[Linux-aus] Fwd: Ogg Vorbis and Theora removed from HTML5

Mike Lampard mike at mtgambier.net
Sun Dec 16 21:17:40 UTC 2007

On Monday 17 December 2007 07:05:21 Jon 'maddog' Hall wrote:
> > > I find the idea of 'additional patent risk' somewhat amusing, coming
> > > from the parties involved, even if valid.
> It is not just "additional patent risk", but also the demand from
> consumers....a dance, if you will, between pain (risk) and pleasure
> (revenues).
> First of all, even the most "known" of technologies is not free of
> "patent risk".  This can be seen by various past patent fiascoes such as
> the Sperry/Burroughs/Unisys LZ[77|78|W] compression algorithm (how many
> books, magazines and unix systems were printed and distributed
> discussing and using these algorithms before Unisys lowered the boom?)
> to the recent Alcatel-Lucent win on mp3 technologies, with Microsoft
> being the FIRST 1.5 Billion dollar loser?  I hesitate to say "poor
> Microsoft", but after all, Microsoft DID pay the companies (Thomson and
> Fraunhofer) who were the *supposed* patent holders and licensors $16
> million dollars to ship mp3 in their products, didn't they?
> So you see, even the "most known" of codecs and software patent issues
> are not free of risk.

Which begs the question: Can any open source compatible codec meet the 'no 
additional patent risk' requirements without having that opensource code 
infringe on known patents?  Obviously it cannot.  Are there any large 
opensource companies willing and able to pay royalties to patentholders on 
behalf of myriads of opensource projects/users?  Can there really be a 
sustainable middle ground in this quagmire?  Is 42 really the meaning of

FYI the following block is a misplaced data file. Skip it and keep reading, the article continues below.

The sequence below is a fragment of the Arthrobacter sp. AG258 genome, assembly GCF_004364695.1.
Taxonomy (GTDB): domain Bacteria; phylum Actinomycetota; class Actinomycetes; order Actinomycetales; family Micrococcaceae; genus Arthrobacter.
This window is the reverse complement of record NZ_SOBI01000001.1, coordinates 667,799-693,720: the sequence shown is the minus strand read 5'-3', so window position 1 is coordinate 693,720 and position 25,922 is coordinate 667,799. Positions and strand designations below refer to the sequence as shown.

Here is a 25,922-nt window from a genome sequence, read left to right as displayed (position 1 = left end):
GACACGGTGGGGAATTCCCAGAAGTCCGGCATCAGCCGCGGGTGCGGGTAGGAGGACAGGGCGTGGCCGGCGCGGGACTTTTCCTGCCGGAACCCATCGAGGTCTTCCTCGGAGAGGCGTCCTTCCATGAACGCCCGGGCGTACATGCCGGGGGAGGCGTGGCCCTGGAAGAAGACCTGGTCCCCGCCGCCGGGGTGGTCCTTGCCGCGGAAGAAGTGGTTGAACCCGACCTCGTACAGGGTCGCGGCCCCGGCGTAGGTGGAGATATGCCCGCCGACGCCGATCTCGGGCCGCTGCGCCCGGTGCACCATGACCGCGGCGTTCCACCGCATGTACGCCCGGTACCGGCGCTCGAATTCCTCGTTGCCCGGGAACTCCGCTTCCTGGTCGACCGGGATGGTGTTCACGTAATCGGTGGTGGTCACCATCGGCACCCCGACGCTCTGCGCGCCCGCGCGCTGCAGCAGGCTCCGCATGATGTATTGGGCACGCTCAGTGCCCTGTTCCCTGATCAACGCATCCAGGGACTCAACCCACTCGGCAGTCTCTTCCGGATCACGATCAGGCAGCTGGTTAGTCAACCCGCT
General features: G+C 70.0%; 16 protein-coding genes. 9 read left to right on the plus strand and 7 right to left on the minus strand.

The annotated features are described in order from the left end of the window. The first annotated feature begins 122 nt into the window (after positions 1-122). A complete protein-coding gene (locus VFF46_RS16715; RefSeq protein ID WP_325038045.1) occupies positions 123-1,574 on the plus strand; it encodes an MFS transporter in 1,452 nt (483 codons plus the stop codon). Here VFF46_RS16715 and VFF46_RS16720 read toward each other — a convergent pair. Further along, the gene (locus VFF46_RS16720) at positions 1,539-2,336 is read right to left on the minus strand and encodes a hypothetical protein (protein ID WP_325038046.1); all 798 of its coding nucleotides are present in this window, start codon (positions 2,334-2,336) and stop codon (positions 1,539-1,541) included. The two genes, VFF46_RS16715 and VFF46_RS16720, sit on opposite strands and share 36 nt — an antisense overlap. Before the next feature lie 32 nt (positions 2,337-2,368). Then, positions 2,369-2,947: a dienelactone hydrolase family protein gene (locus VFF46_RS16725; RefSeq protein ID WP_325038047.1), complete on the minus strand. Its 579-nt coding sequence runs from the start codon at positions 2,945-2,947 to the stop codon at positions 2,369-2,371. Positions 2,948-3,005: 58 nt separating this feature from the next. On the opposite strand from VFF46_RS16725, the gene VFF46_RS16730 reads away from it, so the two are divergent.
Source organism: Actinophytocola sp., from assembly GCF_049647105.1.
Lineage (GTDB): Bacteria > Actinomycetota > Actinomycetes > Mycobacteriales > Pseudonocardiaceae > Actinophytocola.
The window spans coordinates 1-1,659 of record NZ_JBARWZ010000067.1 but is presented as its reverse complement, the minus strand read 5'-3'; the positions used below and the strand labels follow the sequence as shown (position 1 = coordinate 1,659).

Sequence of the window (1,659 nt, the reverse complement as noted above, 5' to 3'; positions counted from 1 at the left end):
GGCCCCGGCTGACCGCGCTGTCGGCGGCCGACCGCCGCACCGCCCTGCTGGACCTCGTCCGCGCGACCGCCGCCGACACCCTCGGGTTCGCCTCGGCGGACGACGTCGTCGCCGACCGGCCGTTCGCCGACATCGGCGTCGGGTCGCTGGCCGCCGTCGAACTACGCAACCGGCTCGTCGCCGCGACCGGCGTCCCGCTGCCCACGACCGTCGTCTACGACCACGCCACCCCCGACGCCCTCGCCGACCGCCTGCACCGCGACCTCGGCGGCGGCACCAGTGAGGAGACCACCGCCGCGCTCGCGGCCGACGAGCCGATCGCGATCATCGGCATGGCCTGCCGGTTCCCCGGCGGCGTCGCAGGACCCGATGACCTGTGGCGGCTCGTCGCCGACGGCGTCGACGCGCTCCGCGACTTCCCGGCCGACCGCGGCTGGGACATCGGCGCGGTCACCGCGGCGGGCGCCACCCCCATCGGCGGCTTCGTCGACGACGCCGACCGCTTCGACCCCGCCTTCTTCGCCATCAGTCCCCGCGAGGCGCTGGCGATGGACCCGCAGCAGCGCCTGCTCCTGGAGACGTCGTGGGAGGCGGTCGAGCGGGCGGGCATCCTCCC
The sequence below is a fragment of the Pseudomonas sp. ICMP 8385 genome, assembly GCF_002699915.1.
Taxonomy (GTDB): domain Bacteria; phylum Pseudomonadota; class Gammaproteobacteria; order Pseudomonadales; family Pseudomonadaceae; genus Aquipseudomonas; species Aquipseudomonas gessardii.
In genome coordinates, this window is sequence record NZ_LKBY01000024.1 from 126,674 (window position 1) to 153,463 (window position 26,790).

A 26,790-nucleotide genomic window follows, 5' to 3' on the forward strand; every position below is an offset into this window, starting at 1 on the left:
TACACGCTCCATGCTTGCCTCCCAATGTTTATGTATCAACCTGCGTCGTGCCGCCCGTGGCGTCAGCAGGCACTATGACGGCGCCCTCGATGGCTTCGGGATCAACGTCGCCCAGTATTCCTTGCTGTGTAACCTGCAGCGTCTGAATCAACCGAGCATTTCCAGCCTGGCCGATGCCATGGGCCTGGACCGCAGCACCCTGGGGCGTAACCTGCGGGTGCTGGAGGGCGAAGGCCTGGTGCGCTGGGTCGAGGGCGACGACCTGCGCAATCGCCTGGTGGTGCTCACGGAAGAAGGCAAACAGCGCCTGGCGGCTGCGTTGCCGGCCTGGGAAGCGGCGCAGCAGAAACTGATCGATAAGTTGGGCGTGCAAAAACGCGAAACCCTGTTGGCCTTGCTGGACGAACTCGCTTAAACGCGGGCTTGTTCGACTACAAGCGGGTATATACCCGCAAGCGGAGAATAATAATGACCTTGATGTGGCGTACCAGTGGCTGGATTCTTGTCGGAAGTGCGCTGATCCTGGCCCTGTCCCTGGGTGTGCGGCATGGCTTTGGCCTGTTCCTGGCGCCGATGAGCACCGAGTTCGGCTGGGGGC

life, the universe and everything?

Obviously I don't have the answers, except to that last question, and I'll 
stop making noise now..

> On the other hand, if people said "I will not buy your music player
> unless it has Ogg Vorbis", then every company would include it, perhaps
> building a pool of money for legal defense, or taking out patent
> infringement insurance.

Ah, the old chicken and egg problem.  It does go back to this HTML5 decision 
though.  If Ogg is mandated as the baseline codec, the above might actually 
happen.  It probably won't otherwise.

> I think the real issue is a combination of three things:
> o there already is a compression technique that most large companies
> have incorporated, payed their royalties on (more or less) and that the
> public demands.  That technique is MP3
> o the patent is not a "blocking patent" (i.e. keeps companies out of the
> business)
> o the royalties for MP3 playback are so small that for most devices it
> is inconsequential (or the companies paid a one-time fee).  Compression
> royalties are paid for by the royalties/licenses on the software that
> uses it or added onto the hardware price, and are equally
> inconsequential.
> o there is not sufficient demand *from consumers* for another technique
> that is royalty free
> The place that a royalty-based codec really hits and hurts is (of
> course) Free Software, and who really cares about that?

A conundrum, to be sure.


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